Tribute to Rabindranath Tagore on his 159th birth anniversary from a Spanish writer-researcher-translator
Rabindranath Tagore’s poetry sparked interest outside of Bengal before he was awarded the Nobel Prize. As soon as the poet’s self-translation of Gitanjali appeared in English, versions of his work appeared in other European languages. In Spanish, it is commonly assumed that Juan Ramón Jiménez and Zenobia Camprubí were the first to render Tagore’s poetry into Spanish and publish his work in Spanish translation. Such an assumption is erroneous: the initial translation anteceded the Nobel by months and was published not in Spain but in Cuba. This article digs out for the first time the crucial role the first Spanish translator of Tagore, Blanche Zacharie, played in introducing Tagore to the Spanish readers.
Jane Blanche Zacharie Hutchings was born in 1865, in New York. Her father Elly Zacharie hailed from South Carolina and established a perfumery in Lower Manhattan, a prosperous business that remained open for decades. Elly belonged to an immigrant family—his father was Polish and his mother English. His wife Anna Hutchings was a native of New Jersey.
In December 1886, Blanche married a Cuban émigré, Luis Alejandro Baralt y Peoli, a man of many talents. A physician by profession, he was also a renowned journalist, diplomat and a linguist—he authored a popular Spanish primer for English-speakers.
Blanche was sent to France for her elementary education. She later studied in the United States and, in 1902, became the first woman awarded a PhD degree by the University of Havana. As these milestones of her life suggest, she spoke a number of languages. Her mother tongue was English and it is highly probable she was also conversant in Polish. She learned French during her time in Paris, and, after her marriage to Baralt, she became fluent in Spanish. Describing her abilities as a public speaker, John Fitz-Gerald states how
“Mrs. Blanche Zacharie de Baralt, wife of Dr Luis A Baralt of Cuba, is perhaps one of the most versatile women alive today. She lectures in France and the United States on Spanish or Spanish-American literary and cultural topics and can address her audiences with equal fervor and eloquence in Spanish, French or English.”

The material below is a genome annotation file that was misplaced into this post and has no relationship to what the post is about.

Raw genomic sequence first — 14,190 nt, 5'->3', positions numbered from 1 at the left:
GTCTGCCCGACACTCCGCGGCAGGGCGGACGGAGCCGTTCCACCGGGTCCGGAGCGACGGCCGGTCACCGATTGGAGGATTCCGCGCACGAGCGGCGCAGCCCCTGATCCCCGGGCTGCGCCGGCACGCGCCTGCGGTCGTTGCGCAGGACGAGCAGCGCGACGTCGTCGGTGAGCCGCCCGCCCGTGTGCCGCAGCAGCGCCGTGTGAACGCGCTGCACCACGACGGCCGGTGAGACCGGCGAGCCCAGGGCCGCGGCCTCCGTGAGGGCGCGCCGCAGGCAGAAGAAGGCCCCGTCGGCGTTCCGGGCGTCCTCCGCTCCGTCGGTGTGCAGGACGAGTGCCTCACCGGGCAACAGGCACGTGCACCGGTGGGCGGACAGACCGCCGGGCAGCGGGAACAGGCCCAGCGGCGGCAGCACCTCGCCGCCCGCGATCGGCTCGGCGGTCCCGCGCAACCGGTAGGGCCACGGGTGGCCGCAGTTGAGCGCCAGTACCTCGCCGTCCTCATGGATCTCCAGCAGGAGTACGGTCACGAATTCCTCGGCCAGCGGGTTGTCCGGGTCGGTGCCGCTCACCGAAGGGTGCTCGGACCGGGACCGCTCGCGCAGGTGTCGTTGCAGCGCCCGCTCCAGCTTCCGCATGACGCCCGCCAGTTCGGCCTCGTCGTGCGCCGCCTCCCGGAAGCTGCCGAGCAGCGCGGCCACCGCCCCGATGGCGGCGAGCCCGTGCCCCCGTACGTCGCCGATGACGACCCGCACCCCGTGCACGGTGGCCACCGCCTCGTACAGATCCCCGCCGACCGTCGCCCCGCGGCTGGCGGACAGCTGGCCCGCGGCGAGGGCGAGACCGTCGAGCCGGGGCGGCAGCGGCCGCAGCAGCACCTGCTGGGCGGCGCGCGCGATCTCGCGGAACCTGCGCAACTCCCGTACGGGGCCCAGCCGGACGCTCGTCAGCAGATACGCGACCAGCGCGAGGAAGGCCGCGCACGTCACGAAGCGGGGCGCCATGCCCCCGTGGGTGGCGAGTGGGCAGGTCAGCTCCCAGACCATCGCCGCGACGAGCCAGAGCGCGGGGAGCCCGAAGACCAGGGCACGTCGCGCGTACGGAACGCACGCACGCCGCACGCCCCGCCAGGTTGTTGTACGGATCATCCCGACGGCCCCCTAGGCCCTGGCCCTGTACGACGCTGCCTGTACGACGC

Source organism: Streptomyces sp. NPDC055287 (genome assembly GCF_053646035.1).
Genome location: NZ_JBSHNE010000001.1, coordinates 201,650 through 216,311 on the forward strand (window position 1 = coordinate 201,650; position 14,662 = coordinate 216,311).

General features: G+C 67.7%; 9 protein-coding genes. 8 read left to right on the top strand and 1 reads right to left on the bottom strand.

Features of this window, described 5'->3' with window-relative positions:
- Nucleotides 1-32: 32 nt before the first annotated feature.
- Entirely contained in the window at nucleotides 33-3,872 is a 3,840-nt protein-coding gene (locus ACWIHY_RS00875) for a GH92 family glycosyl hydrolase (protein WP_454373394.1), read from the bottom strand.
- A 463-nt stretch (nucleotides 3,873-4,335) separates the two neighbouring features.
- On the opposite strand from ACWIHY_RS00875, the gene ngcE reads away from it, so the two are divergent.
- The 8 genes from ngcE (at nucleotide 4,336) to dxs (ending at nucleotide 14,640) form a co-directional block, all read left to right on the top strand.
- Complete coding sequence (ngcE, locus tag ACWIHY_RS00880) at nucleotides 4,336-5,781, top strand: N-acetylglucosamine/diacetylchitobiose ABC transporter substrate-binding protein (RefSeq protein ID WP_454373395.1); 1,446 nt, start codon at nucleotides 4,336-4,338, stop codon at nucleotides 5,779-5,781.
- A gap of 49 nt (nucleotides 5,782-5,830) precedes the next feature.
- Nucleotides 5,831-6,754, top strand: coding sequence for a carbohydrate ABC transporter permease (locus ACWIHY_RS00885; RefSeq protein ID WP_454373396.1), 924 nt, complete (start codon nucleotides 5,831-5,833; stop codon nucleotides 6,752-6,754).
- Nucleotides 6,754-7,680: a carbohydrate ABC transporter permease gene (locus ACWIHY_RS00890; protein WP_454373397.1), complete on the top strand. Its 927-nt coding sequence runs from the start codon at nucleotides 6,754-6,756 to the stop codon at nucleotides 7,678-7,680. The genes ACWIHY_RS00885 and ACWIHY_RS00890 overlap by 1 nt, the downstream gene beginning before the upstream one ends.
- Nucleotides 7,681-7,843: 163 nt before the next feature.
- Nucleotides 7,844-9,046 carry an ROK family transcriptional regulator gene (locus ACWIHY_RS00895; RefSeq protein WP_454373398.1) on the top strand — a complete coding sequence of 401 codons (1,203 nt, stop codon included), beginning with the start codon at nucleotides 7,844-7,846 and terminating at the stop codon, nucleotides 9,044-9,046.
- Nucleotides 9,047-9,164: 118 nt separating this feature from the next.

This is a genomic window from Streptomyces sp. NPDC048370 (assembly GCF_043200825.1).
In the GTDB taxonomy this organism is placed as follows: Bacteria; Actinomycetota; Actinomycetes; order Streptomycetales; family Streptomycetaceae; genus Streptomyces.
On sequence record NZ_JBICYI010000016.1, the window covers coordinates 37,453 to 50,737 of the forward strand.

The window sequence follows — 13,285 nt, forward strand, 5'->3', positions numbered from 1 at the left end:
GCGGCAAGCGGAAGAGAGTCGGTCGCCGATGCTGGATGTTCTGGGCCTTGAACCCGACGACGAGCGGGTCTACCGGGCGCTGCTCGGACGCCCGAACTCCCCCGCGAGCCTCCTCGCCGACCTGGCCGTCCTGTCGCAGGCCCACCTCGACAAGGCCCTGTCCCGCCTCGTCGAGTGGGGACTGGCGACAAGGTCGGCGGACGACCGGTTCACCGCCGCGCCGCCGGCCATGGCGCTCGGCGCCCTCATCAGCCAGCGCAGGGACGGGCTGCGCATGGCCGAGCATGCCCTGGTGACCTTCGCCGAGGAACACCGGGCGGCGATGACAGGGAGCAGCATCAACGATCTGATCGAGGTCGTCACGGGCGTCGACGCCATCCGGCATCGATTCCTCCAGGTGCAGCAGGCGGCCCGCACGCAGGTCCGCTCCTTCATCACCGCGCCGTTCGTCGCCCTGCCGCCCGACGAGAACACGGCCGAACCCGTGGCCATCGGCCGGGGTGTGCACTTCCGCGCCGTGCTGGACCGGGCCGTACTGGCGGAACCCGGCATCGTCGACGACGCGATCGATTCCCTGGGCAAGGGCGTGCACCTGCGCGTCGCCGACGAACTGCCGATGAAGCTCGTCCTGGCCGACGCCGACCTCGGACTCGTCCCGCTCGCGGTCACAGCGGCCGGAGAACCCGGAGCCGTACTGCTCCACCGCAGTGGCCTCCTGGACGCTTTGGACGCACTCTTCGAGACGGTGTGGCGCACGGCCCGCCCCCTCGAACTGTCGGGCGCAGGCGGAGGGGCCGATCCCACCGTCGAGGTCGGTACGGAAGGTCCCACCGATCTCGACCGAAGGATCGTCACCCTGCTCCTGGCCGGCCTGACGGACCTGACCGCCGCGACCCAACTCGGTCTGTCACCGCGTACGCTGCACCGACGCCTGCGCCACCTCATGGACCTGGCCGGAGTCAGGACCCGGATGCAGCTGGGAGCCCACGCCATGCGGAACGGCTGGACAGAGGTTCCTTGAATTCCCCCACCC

Blanche’s mastery as a polyglot was such that none of her many publications in Latin America betrays a turn of phrase that would mark her as a foreigner. This, coupled with the slightly ambiguous nature of her name, was enough to create the impression of her being either “half Cuban and half North American”, as the entry on her EcuRed details, or even fully Cuban, as historian Lilian Guerra hints at, by describing her as the "highly intelligent emigré Blanche Zacharie”.
The Baralt-Zacharie family lived in New York till 1900; later they moved to Havana. After the move, Blanche appears to have become naturalized Cuban, as her entry records to the United States show. Beyond any formal immigration procedure, however, she became Cuban in the deepest sense of the term, because of her natural affinity with the island and its ethos.
The prime example of that affinity is her friendship and unwavering support for José Martí. Blanche’s husband was a first cousin to Carmen Mirayes y Peoli, Martí´s confidante. They were all members of the exile community that provided moral and material support for the cause of Cuban independence. To the history of that movement, Blanche added an exceptional testimony, in 1945, with her book El Martí que yo conocí, which also gives invaluable insights into her life in New York.